If a plaintiff establishes a prima facie case, the burden shifts first to the defendant to articulate a legitimate non-retaliatory reason for the adverse employment action and then back to the plaintiff to show pretext. Id. Because the burden of persuasion at all times rests on the plaintiff, to establish pretext the plaintiff must show both that the defendant's reason was false and that the defendant intentionally retaliated against him because he engaged in a protected activity. Cosgrove v. Sears, Roebuck & Co., 9 F.3d 1033 (2d Cir.1993). However, the retaliatory motive does not have to be the sole motive for the adverse employment action, it just must be one of the reasons. Id. at 1039. Therefore, "Title VII is violated when an employer is motivated by retaliatory animus, even if valid objective reasons for the discharge exist." Id.

*99 In the present case Clarke has established a prima facie case for retaliation under Title VII by showing that, (1) he was engaged in protected activity when he filed discrimination complaints both with his union and SDHR;[4] (2) he suffered various adverse employment actions including losing his position at 60 Hudson, being given less route work, being subjected to various unwanted job transfers in a short period of time, suspension and ultimately termination; and (3) there is a causal connection, because the adverse employment actions began very shortly after Plaintiff filed his first complaint.[5] Once again the burden on Plaintiff at this stage is de minimus.

At the second step of the analysis Defendant has offered legitimate non-retaliatory reasons for each adverse employment action suffered by Plaintiff which included a seniority demotion, negative work evaluations, performance warnings and client complaints. Because these are satisfactory non-retaliatory reasons for Defendant's actions the burden shifts to Plaintiff to prove these reasons are a pretext for retaliation. Plaintiff's evidence showing pretext can be laid out as follows.

Up until the time Plaintiff was removed from his position at 60 Hudson, he had never received any complaints about his work performance while employed at TBM or ISS until after he had filed claims of discrimination. The first adverse employment action Plaintiff suffered while employed by ISS was his removal from 60 Hudson. The events leading up to Plaintiff losing this position begins with Plaintiff's allegation that while working at 60 Hudson he was approached by a Caucasian manager who offered him non-union work at below union pay with no benefits which Plaintiff refused. Plaintiff alleges that two days after this refusal he was removed from his position at 60 Hudson and replaced by a Caucasian porter with less seniority. Plaintiff states that he went to the Union to complain about this incident of discrimination and as a result he was reinstated. However, a week later Plaintiff was removed from his position and replaced by an African-American porter with twenty five years experience.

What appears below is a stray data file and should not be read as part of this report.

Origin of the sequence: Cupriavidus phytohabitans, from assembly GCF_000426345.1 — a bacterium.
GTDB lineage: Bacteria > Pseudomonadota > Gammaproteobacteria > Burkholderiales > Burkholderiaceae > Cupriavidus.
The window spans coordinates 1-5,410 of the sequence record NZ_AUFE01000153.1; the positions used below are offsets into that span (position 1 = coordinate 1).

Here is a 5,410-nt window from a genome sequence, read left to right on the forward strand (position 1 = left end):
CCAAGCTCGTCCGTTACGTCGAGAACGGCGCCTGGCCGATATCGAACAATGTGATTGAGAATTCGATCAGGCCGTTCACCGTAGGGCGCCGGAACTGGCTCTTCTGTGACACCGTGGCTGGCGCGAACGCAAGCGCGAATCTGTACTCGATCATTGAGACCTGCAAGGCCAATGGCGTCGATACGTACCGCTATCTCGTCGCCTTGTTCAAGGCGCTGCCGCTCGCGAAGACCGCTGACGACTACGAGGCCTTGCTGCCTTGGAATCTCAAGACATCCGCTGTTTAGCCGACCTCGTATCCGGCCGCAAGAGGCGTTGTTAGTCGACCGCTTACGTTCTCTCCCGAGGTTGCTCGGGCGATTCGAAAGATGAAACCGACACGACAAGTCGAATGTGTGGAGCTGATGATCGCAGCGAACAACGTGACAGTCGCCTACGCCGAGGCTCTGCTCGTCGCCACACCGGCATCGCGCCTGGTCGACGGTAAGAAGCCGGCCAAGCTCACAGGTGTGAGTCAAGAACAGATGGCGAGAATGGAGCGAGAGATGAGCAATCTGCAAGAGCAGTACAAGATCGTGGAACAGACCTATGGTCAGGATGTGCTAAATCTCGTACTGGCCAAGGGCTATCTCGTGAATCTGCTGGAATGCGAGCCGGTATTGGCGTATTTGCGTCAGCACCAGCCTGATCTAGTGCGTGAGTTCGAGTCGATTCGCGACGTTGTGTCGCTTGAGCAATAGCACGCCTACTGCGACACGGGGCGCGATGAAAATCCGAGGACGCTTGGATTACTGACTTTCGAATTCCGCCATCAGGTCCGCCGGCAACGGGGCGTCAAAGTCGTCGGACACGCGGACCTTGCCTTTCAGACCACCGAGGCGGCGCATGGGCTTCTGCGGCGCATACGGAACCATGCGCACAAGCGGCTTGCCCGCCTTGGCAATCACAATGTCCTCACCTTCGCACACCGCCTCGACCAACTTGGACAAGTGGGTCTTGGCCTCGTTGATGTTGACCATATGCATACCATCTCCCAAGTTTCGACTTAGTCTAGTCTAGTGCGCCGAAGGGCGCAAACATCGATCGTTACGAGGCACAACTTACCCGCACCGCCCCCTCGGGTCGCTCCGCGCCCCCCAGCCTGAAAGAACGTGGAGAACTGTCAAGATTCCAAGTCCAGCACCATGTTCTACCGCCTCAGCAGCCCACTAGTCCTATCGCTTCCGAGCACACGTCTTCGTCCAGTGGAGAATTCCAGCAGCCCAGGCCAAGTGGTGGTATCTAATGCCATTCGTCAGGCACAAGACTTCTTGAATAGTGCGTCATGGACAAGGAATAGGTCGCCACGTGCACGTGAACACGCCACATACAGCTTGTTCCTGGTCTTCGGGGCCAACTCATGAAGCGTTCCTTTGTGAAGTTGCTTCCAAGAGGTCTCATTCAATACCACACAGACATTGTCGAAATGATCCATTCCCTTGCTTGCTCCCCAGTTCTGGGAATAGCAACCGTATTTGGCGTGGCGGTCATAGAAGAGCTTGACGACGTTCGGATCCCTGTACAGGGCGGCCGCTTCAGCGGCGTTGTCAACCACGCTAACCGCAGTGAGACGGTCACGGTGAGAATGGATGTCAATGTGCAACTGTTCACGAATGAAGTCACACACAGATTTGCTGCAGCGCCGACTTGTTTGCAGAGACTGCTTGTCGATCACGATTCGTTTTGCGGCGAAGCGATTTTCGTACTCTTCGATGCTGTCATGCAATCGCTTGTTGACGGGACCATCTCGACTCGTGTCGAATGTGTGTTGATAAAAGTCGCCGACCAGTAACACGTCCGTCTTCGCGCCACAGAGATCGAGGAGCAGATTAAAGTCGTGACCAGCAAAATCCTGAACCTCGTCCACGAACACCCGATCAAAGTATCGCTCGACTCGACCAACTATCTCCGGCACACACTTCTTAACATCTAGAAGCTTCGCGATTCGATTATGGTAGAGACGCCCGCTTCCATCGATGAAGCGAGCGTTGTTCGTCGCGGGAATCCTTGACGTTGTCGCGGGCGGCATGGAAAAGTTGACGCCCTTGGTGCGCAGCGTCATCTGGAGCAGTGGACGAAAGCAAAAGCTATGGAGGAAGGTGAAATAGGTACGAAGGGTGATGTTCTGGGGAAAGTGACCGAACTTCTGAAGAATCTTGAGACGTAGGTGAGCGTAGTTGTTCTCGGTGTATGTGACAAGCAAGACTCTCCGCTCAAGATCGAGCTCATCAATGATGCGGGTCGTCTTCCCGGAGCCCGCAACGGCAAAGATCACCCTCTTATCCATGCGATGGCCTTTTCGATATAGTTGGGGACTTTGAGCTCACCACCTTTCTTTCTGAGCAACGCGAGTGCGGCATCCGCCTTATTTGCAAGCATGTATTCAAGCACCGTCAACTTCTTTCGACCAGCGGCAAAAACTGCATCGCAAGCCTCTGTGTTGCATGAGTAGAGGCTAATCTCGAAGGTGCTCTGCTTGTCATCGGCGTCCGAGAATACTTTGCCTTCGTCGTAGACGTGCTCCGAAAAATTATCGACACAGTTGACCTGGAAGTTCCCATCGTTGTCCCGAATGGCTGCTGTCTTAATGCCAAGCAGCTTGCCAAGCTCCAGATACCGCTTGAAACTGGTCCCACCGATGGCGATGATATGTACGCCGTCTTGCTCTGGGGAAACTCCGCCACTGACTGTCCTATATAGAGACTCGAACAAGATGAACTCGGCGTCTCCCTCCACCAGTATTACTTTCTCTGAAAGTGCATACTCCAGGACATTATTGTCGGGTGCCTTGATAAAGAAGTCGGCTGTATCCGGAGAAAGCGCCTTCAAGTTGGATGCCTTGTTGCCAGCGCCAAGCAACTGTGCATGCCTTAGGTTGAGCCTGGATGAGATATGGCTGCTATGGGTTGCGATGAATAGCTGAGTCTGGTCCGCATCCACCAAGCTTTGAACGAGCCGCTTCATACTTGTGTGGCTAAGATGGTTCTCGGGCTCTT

Defendant denies that Clarke was replaced by a Caucasian porter and claims that the only reason Plaintiff was removed from his position was because Mr. Rhames had twenty five years seniority and Clarke *100 only had three. Plaintiff alleges that this seniority demotion was not legitimate because he was not the least senior person in the building, and pursuant to the collective bargaining agreement an employee with greater seniority whose position is extinguished can replace the employee with the least seniority. (Hurd Aff. Ex. E at 56-57.) Contrary to Plaintiff's claim, Defendant states that Plaintiff was in fact the least senior person in the building. However, Defendant has failed to provide the relevant requested seniority list used in making their determination to replace Clarke or any other documentary evidence to support its position. Further, this replacement occurred a week after Plaintiff filed a complaint with the union that he had been discriminated against. Subsequently, Plaintiff filed a formal complaint with the SDHR.

After losing his position at 60 Hudson, Plaintiff alleges that he received less route work than he had been given prior to his complaints being filed. Defendant claims that Plaintiff received less work simply because they were unable to reach him. However, Plaintiff never received any messages from the Defendant regarding potential work. Additionally, Plaintiff claims that he was told by his supervisor Steve Romano that he would not be given any more work if he took his charges of discrimination any further.[6] Subsequently, Plaintiff was assigned less and less route work.

After Plaintiff had filed charges with the SDHR, Defendant agreed to give Plaintiff a "permanent position" instead of going to arbitration. Subsequently, Plaintiff was placed in a full time position. However, in the ensuing six month period Plaintiff was transferred to four different job locations and began receiving negative work evaluations at every job location in which he was placed. These various negative work evaluations ultimately led to Clarke's termination. As previously stated, prior to this time Plaintiff had never received one complaint for poor job performance in the three years he had been employed as a porter.